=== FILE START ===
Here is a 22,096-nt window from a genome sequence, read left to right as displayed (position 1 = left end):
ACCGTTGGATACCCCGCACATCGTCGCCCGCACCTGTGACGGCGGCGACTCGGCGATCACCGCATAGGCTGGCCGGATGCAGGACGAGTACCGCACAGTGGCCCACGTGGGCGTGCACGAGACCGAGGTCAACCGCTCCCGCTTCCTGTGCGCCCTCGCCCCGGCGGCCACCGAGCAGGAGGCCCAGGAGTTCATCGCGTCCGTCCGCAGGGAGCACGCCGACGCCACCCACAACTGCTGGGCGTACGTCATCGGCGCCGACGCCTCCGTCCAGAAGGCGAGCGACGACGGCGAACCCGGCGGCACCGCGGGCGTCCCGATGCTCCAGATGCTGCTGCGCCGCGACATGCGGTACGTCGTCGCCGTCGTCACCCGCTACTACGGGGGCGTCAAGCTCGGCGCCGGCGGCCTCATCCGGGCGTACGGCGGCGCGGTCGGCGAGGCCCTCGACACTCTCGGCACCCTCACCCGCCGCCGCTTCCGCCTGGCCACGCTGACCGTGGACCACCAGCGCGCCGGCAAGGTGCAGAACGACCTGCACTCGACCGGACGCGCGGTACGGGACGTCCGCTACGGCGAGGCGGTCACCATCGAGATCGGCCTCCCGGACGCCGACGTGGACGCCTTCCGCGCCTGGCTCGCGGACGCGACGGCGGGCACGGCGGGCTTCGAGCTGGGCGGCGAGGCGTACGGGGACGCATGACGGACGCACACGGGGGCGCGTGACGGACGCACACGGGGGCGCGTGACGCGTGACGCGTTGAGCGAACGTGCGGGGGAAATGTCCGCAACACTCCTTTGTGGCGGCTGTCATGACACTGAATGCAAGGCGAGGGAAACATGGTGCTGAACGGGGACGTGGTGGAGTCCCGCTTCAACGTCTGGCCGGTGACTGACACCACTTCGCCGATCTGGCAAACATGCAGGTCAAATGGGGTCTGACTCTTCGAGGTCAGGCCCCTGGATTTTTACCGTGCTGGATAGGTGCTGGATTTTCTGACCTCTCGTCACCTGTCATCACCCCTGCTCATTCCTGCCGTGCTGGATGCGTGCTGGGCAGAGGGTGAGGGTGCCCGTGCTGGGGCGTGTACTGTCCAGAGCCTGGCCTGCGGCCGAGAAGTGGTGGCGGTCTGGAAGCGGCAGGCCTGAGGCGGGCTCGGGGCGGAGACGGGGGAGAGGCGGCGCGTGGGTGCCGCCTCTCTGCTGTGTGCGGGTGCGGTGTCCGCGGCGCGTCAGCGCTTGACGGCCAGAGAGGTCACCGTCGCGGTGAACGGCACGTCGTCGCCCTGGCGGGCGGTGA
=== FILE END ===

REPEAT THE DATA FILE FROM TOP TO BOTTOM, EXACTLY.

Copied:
Here is a 22,096-nt window from a genome sequence, read left to right as displayed (position 1 = left end):
ACCGTTGGATACCCCGCACATCGTCGCCCGCACCTGTGACGGCGGCGACTCGGCGATCACCGCATAGGCTGGCCGGATGCAGGACGAGTACCGCACAGTGGCCCACGTGGGCGTGCACGAGACCGAGGTCAACCGCTCCCGCTTCCTGTGCGCCCTCGCCCCGGCGGCCACCGAGCAGGAGGCCCAGGAGTTCATCGCGTCCGTCCGCAGGGAGCACGCCGACGCCACCCACAACTGCTGGGCGTACGTCATCGGCGCCGACGCCTCCGTCCAGAAGGCGAGCGACGACGGCGAACCCGGCGGCACCGCGGGCGTCCCGATGCTCCAGATGCTGCTGCGCCGCGACATGCGGTACGTCGTCGCCGTCGTCACCCGCTACTACGGGGGCGTCAAGCTCGGCGCCGGCGGCCTCATCCGGGCGTACGGCGGCGCGGTCGGCGAGGCCCTCGACACTCTCGGCACCCTCACCCGCCGCCGCTTCCGCCTGGCCACGCTGACCGTGGACCACCAGCGCGCCGGCAAGGTGCAGAACGACCTGCACTCGACCGGACGCGCGGTACGGGACGTCCGCTACGGCGAGGCGGTCACCATCGAGATCGGCCTCCCGGACGCCGACGTGGACGCCTTCCGCGCCTGGCTCGCGGACGCGACGGCGGGCACGGCGGGCTTCGAGCTGGGCGGCGAGGCGTACGGGGACGCATGACGGACGCACACGGGGGCGCGTGACGGACGCACACGGGGGCGCGTGACGCGTGACGCGTTGAGCGAACGTGCGGGGGAAATGTCCGCAACACTCCTTTGTGGCGGCTGTCATGACACTGAATGCAAGGCGAGGGAAACATGGTGCTGAACGGGGACGTGGTGGAGTCCCGCTTCAACGTCTGGCCGGTGACTGACACCACTTCGCCGATCTGGCAAACATGCAGGTCAAATGGGGTCTGACTCTTCGAGGTCAGGCCCCTGGATTTTTACCGTGCTGGATAGGTGCTGGATTTTCTGACCTCTCGTCACCTGTCATCACCCCTGCTCATTCCTGCCGTGCTGGATGCGTGCTGGGCAGAGGGTGAGGGTGCCCGTGCTGGGGCGTGTACTGTCCAGAGCCTGGCCTGCGGCCGAGAAGTGGTGGCGGTCTGGAAGCGGCAGGCCTGAGGCGGGCTCGGGGCGGAGACGGGGGAGAGGCGGCGCGTGGGTGCCGCCTCTCTGCTGTGTGCGGGTGCGGTGTCCGCGGCGCGTCAGCGCTTGACGGCCAGAGAGGTCACCGTCGCGGTGAACGGCACGTCGTCGCCCTGGCGGGCGGTGA